• Medicaid signed into law by LBJ

    Medicaid and Medi-cal was passed. It doesn't pay for patients in mental hospitals, so states moved them into nursing homes and hospitals to transfer the costs to the Federal government. This also starts the deinstitionalization movement along with the advent of anti psychotics.
  • Liberation Movement 1970 - 1972

    A movement run by ex-patients, although self referred as "ex-inmates", of the mental health system who felt that the de-humanizing and exploitative system should be shut down instead of reformed. History of the Consumer/Survivor Movement by Gayle Bluebird
  • Lanterman–Petris–Short (LPS) Act

    The LPS act, which was signed by Ronald Reagan, ended the inappropriate, indefinite, and involuntary commitment of mentally disordered persons, people with developmental disabilities, and persons impaired by chronic alcoholism.
  • Activists convice APA to remove homosexuality from the DSM

    Politically conscious gay activitists convice the APA to remove homosexuality as a mental health disorder. "History of the Consumer/Survivor movement" by Gayle Bluebird
  • On Our own Patient Controlled Alternatives to the Mental Health System published by Judi Chamberlain

    Widely regarded as the authority on ex-patient controlled alternativse, this publication would help start several independently run programs of alternative health care without funds or outside support.
  • First Alternative Confernece held

    The first alternative conference is held in Baltimore where the term consumer and survivor are agreed upon to reference survivors of the mental health industry. Bluebird - A history of consumer/survivor movement.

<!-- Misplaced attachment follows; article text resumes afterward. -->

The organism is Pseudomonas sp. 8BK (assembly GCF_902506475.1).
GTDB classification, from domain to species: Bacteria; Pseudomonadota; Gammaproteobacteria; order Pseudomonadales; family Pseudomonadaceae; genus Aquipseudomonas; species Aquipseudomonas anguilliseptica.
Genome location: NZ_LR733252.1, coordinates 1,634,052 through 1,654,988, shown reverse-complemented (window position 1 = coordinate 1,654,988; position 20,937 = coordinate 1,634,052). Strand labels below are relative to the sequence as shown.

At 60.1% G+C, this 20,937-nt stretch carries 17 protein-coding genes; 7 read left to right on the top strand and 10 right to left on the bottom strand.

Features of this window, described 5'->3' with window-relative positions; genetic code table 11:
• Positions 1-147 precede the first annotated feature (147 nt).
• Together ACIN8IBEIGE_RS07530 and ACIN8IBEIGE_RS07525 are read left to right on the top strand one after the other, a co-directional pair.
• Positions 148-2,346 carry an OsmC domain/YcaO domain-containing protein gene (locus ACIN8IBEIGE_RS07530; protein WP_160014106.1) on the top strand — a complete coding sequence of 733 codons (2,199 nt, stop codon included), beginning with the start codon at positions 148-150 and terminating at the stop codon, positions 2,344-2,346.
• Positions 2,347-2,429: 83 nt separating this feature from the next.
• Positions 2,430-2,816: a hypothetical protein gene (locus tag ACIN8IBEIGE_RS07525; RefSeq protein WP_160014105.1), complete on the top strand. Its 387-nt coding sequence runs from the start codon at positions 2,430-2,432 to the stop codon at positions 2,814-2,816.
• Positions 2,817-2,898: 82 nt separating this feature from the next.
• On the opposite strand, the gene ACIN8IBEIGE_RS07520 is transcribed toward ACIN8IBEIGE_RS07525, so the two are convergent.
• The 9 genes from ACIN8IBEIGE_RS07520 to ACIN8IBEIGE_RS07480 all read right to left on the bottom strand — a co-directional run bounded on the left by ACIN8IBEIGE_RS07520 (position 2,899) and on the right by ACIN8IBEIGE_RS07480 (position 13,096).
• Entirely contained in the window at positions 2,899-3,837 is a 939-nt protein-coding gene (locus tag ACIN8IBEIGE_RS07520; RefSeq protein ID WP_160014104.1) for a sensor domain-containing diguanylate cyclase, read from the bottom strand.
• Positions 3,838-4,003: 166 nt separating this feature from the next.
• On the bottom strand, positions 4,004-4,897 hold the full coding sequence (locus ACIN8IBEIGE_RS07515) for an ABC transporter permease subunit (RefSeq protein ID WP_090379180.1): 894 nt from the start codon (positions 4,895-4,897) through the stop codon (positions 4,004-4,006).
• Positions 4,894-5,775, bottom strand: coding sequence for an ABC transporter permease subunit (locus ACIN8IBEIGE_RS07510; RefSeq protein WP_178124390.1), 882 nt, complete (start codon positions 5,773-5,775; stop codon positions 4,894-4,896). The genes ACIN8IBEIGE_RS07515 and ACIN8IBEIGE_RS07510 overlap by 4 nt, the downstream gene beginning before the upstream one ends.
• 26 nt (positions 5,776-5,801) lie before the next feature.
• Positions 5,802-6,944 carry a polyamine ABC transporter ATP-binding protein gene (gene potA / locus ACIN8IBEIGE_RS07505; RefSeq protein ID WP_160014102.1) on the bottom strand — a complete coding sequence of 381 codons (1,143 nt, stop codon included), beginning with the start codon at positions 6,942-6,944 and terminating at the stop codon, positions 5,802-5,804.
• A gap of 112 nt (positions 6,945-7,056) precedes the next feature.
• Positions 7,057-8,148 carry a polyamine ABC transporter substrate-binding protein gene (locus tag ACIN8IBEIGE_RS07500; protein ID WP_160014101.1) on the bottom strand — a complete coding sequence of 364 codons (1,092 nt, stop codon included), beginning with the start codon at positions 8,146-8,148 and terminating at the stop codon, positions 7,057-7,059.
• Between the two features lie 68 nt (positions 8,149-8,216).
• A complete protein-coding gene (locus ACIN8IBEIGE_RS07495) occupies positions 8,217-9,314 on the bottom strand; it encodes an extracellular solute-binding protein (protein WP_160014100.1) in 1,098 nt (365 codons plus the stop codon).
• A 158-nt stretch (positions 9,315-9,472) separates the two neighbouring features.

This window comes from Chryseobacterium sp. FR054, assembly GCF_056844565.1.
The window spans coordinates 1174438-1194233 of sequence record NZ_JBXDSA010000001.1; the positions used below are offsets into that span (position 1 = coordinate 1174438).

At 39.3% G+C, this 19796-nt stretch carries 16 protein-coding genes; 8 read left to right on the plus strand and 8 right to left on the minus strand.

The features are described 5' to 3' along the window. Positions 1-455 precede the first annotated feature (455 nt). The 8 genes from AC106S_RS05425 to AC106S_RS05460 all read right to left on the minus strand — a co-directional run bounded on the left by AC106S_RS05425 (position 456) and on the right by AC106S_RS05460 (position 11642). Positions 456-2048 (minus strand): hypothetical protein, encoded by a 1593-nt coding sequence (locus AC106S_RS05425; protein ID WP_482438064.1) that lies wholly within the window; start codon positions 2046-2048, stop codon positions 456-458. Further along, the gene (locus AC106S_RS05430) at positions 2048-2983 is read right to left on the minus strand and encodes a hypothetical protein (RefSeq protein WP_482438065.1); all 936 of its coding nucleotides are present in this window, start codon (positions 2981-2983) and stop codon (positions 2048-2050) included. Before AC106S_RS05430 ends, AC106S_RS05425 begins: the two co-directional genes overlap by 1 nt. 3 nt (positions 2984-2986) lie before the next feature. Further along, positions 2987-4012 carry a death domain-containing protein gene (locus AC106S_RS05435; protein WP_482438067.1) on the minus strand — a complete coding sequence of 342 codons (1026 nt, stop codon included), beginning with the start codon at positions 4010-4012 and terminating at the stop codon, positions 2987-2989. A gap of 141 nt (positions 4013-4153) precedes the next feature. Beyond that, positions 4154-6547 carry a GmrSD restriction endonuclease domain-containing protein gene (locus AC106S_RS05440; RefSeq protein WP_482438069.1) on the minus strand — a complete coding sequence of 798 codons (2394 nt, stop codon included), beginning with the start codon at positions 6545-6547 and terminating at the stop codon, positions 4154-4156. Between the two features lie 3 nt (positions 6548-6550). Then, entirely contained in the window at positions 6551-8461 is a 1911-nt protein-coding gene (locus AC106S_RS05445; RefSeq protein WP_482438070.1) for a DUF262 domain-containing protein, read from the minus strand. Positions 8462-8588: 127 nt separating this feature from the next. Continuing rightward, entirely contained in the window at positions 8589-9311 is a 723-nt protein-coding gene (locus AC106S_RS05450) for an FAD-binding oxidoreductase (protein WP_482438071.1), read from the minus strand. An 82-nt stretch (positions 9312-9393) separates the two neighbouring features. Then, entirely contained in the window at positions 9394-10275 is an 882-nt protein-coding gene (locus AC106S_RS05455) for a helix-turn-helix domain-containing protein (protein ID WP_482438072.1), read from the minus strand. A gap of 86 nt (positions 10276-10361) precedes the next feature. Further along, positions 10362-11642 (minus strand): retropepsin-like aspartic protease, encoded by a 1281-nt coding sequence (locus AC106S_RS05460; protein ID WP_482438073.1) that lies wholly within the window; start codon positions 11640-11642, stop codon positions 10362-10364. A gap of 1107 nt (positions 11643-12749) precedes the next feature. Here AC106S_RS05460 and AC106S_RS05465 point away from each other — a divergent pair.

• Protection and Advocacy Act for Individuals with Mental Illnesses

    Following reports of abuse and neglect at facilities, congress passes PAIMI Act to provide "funding to existing disability advocacy groups to investigate complaints of abuse, neglect, or the denial of legal rights to all people in mental health facilities" Bluebird - History of Consumer/Survivor Movement
  • Antidepressants emerge

    First generation anti-depressants and MAOI drugs are discovered to combat depression and other mental health diseases. http://www.webmd.com/depression/depression-medications-antidepressants
  • Mentally Ill in Prison

    Studies suggest approximately 16 percent of prison and jail inmates are seriously mentally ill, which is roughly 320,000 people. https://www.hrw.org/news/2003/10/21/united-states-mentally-ill-mistreated-prison
  • Economic Recession

    In the aftermath of the Great Recession, states are forced to cut $4.35 billion in public mental-health spending over the next three years. http://www.bbc.com/news/health-23463309
  • Not enough resources for mental health consumers

    There are 43,000 psychiatric beds in the United States, or about 14 beds per 100,000 people—the same ratio as in 1850. http://www.cnn.com/2013/11/20/us/psychiatric-beds-shortage/index.html